Can we just cut to Infrastructure-As-Declarative-Code?

The missing link between Declarative Infra and Infra-as-Code

Everyone who is allured by the promise of Declarative Infrastructure, “declare what you want, and don’t worry how it happens”, eventually seems to end up at half-baked verbose clumsy templating.

Nobody looks at 50 yaml files (with templates even) and can read a crisp declaration: this is a secure, throttled, HA wordpress instance! It’s so clear and obvious!

A long-overdue reaction to verbose templating is the new allure of — Infrastructure-As-Code. Pulumi and the AWS CDK offer these beautiful compact clean parameterized abstractions (functions, objects, etc.)

There is discomfort though from the Declarative camp — was the promise all wrong? Was the implementation wrong? What gives? We know we should want it… but the imperative definitions really are readable.

I’m here to tell you the world is offering us a false choice — always has. What if I told we could have “Declarative Systems” and “Infrastructure-As-Code” all in one? Let me explain…

We’re confusing “Static Configuration” with “Declarative Programming”

I’m going to go after (allegedly) the “worlds first system that allows you to declaratively provision infrastructure”.

Kubernetes YAML is not and never was Declarative Programming! It was a magic trick you bought into because of all the grandiosity that came with the sales pitch.

Kubernetes is a Statically Configured system. What were DOSs .ini files in the 80s, /etc/*.conf files in the 90s, are the YAML for Kubernetes. When we kubectl apply we are writing bunch of strings to a KV store with pomp and grandiosity that made us believe we were doing “Declarative” something something. Don’t hate me just yet — because if we accept this, we can build a world that is oh so much more beautiful!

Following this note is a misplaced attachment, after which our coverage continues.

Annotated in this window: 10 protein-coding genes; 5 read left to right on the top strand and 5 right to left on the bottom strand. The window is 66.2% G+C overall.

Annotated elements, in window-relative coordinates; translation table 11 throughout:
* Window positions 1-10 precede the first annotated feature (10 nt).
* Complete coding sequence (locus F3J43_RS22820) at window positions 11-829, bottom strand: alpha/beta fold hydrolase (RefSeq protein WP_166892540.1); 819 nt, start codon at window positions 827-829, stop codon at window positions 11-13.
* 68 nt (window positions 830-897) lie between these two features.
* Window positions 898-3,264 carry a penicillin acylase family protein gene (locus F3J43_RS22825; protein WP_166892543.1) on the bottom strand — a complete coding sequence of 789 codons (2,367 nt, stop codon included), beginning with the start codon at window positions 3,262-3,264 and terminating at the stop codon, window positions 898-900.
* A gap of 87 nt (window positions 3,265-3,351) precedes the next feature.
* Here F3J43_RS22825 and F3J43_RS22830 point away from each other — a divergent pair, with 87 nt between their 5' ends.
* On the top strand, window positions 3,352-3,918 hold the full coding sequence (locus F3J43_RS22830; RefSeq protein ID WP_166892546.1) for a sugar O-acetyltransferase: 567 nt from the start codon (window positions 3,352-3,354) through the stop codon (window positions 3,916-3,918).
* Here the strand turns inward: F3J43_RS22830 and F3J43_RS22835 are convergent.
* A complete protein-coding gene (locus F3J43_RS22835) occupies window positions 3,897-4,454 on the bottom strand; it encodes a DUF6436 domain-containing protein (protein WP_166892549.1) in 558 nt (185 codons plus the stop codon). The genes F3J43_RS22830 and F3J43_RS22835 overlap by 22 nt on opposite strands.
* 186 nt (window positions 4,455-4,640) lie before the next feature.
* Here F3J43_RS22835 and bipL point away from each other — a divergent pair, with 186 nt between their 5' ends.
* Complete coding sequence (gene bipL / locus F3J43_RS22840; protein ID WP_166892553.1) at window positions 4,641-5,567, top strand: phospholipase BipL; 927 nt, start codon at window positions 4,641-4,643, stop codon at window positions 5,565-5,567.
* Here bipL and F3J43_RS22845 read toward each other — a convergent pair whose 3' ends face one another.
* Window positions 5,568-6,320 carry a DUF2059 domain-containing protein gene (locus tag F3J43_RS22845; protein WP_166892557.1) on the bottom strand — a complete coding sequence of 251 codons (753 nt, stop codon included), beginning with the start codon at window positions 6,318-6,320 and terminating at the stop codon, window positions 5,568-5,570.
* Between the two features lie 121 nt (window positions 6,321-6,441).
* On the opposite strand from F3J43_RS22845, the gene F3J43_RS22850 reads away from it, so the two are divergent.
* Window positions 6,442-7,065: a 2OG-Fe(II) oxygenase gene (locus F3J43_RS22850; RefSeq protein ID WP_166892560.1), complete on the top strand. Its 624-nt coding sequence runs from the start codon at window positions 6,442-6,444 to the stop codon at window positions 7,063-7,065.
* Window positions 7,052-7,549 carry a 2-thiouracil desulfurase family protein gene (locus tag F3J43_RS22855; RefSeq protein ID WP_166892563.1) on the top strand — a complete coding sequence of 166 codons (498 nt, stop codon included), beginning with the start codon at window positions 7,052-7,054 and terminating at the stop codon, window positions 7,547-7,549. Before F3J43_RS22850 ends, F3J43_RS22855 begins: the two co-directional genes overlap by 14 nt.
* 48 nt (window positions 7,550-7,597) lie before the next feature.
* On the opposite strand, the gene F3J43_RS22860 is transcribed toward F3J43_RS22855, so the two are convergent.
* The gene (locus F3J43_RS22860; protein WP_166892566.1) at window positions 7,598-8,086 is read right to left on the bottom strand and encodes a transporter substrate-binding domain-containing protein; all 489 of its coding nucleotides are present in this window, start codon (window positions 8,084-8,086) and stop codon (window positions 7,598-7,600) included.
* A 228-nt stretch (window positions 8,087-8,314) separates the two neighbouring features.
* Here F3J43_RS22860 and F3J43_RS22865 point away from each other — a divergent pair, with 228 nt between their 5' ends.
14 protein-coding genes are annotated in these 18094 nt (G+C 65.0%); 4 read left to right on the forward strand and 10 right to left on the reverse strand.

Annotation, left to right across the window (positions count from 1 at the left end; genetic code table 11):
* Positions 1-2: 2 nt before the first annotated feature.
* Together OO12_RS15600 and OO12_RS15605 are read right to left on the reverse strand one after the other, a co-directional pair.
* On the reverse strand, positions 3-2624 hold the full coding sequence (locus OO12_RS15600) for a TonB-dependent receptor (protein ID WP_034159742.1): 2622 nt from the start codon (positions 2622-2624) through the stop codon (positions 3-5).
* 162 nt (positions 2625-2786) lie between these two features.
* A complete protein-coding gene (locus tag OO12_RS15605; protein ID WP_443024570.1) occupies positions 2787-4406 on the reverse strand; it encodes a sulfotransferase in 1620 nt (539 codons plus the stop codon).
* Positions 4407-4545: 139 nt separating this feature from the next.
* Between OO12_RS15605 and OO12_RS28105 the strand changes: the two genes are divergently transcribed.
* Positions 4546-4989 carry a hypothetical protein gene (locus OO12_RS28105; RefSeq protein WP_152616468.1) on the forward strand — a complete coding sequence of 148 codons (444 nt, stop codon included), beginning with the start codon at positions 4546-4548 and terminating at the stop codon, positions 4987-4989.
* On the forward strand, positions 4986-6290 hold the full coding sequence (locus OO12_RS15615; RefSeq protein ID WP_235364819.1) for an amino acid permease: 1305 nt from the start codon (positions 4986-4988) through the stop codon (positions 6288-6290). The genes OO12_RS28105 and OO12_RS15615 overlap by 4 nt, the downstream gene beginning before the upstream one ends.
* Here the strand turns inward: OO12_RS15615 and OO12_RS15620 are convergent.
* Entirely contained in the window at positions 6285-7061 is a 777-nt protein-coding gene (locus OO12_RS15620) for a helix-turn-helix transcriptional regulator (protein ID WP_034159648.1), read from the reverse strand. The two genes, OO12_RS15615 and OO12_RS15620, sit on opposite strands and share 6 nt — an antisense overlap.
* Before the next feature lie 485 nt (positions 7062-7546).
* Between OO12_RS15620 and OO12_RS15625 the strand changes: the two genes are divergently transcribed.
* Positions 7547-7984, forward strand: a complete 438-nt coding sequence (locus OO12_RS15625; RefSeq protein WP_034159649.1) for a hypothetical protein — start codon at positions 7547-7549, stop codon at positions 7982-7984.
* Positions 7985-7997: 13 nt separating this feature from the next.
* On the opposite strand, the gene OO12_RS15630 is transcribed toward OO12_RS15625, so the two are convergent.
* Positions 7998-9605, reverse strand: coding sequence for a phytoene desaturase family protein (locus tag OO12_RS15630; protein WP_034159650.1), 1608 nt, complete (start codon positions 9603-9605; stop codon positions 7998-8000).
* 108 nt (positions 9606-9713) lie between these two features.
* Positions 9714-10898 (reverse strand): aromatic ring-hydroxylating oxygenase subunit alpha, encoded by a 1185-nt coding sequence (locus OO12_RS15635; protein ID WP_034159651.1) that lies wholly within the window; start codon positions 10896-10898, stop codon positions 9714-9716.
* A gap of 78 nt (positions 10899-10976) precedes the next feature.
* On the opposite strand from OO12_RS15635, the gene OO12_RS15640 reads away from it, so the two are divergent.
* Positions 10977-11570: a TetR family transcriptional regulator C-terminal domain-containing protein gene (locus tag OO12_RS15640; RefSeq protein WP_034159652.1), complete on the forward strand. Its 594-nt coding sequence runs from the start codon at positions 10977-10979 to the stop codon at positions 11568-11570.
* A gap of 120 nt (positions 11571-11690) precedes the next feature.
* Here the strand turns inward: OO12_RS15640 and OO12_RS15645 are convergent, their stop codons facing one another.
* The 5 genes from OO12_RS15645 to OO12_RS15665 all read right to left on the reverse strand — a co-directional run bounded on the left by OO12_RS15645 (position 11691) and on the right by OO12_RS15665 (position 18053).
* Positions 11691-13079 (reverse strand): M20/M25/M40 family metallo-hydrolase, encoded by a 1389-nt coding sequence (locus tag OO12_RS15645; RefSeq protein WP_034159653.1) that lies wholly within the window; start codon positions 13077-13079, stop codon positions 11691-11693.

Infrastructure doesn’t have an Assembly Language

Writing a “Higher Level Language” on top of Kubernetes’ alleged “Assembly Language” makes about as much sense as writing C using regular expressions.

Even if Kubernetes were the kernel, YAML is NOT the Assembly Language, because it is missing The Language. Most charitably, the Kubernetes resource model would be “Registers” for a language that doesn’t exist; and they’re really just data constants not even registers.

You know you can write a regular expression library in your favorite programming language — Javascript, C#, Lua, Elm, Ballerina, whatever. Can you write your favorite programming language in Regular Expressions?

Now compare Assembly Language to Java, Javascript, C#, C++, Elm, Go, Rust, etc. You can write any of these in any of the other ones.

That’s the difference — Assembly Language is not a “Lesser Language”, it is a “Lower Level Language”. It can do everything the others can do — no more, no less.

Writing a “Higher Level Language” on top of Kubernete’s alleged “Assembly Language” makes about as much sense as writing Java using regular expressions.

This is the essence of why templating looks awkward, and Infra-As-Code looks better, but… feels like sacrificing the very promise that attracted you to Declarative systems in the first place.

What you want is a Declarative System + The Language => Declaractive Programming!